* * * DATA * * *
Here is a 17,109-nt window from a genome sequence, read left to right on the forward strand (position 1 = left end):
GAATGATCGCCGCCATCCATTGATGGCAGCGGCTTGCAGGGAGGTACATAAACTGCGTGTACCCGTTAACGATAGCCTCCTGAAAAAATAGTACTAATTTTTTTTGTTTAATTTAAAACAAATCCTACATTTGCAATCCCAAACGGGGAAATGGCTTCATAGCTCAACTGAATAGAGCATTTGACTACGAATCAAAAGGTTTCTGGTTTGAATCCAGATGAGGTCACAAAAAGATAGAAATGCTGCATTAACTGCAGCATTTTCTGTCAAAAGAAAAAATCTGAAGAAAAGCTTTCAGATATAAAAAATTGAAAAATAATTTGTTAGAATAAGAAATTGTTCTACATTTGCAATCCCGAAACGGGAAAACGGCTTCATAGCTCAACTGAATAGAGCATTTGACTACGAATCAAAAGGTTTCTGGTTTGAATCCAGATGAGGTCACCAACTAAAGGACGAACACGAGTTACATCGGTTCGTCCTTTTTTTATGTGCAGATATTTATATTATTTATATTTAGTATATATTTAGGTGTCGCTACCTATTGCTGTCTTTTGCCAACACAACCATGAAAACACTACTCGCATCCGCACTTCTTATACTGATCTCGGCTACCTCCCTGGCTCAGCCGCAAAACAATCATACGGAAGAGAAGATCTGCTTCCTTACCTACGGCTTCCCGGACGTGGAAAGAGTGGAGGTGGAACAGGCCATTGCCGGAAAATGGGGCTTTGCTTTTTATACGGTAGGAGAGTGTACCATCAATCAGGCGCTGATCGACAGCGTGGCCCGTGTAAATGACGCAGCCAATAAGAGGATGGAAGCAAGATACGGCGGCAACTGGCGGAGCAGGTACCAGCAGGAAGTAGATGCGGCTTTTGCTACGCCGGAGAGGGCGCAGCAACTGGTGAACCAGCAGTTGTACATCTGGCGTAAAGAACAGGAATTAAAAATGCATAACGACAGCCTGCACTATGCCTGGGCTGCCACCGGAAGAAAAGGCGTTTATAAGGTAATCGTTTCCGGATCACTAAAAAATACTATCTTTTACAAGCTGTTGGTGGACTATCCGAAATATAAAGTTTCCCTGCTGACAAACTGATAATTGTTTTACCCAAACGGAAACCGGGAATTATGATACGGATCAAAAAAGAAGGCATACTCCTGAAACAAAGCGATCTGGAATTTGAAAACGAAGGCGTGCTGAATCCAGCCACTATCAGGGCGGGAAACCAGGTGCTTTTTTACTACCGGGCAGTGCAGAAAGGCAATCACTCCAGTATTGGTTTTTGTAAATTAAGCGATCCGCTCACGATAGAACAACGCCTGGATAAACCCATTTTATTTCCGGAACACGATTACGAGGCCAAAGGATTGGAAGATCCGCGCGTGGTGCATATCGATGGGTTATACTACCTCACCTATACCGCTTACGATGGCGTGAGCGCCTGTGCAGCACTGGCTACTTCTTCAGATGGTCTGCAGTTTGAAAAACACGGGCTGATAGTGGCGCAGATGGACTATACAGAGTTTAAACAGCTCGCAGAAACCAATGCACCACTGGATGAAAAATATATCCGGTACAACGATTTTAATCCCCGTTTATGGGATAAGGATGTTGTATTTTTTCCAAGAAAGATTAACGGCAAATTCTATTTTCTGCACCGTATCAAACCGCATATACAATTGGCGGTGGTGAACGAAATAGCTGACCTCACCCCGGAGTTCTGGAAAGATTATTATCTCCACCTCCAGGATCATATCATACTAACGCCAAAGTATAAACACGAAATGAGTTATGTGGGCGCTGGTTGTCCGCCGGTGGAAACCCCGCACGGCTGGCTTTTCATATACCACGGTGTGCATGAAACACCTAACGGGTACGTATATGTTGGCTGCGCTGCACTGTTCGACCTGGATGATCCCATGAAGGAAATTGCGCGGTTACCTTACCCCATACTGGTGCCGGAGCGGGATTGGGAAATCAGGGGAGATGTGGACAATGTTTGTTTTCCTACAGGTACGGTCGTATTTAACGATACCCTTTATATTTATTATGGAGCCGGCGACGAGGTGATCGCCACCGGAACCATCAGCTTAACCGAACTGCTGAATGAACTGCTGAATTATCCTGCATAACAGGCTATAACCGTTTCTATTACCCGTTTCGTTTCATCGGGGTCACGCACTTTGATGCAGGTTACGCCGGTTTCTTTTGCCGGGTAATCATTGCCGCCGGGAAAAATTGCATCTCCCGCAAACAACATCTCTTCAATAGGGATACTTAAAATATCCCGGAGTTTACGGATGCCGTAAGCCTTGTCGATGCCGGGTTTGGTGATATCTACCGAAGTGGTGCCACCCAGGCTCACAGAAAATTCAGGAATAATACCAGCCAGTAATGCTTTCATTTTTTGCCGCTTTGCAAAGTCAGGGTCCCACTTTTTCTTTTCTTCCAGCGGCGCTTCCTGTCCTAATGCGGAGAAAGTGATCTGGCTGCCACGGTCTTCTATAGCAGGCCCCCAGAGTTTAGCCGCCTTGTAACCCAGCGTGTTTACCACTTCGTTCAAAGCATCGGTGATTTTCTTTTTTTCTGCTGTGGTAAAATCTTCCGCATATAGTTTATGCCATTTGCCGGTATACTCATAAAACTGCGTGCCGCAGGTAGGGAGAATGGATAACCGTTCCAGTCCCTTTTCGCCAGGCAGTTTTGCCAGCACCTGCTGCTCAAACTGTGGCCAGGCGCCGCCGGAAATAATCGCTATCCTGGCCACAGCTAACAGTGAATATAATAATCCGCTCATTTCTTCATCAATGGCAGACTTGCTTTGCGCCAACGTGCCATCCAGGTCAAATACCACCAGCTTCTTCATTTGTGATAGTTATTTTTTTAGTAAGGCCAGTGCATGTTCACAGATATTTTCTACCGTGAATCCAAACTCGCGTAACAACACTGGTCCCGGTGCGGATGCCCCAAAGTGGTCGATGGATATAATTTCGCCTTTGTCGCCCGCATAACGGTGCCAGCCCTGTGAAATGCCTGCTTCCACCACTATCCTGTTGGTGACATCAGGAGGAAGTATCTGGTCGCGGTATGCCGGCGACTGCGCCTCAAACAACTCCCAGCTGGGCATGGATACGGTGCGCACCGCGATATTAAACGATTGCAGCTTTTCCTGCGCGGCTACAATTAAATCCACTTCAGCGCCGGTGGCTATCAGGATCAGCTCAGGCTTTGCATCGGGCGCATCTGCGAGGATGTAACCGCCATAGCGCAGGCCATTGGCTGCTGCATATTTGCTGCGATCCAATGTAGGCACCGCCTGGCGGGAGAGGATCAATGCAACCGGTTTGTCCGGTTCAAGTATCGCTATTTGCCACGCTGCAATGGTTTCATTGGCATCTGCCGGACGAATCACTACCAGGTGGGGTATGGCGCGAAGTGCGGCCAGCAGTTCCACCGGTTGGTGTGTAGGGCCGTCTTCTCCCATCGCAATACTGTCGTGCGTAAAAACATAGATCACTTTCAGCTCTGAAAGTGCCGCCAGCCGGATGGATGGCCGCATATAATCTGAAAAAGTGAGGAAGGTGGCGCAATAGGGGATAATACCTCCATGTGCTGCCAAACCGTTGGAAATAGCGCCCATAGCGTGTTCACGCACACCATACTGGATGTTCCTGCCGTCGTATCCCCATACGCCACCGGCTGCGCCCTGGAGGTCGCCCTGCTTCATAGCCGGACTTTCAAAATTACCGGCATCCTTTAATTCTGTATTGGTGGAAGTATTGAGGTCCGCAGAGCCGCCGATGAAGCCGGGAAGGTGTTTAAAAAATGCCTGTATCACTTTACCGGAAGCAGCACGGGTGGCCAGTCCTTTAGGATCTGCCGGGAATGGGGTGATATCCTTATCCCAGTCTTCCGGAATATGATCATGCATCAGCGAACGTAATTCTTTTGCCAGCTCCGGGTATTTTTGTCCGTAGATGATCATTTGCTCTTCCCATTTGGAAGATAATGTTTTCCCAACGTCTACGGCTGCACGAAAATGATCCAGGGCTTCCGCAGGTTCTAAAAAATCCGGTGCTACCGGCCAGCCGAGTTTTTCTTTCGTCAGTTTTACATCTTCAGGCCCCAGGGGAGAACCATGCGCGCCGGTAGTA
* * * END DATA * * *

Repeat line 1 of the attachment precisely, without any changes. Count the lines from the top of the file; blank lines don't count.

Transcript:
Here is a 17,109-nt window from a genome sequence, read left to right on the forward strand (position 1 = left end):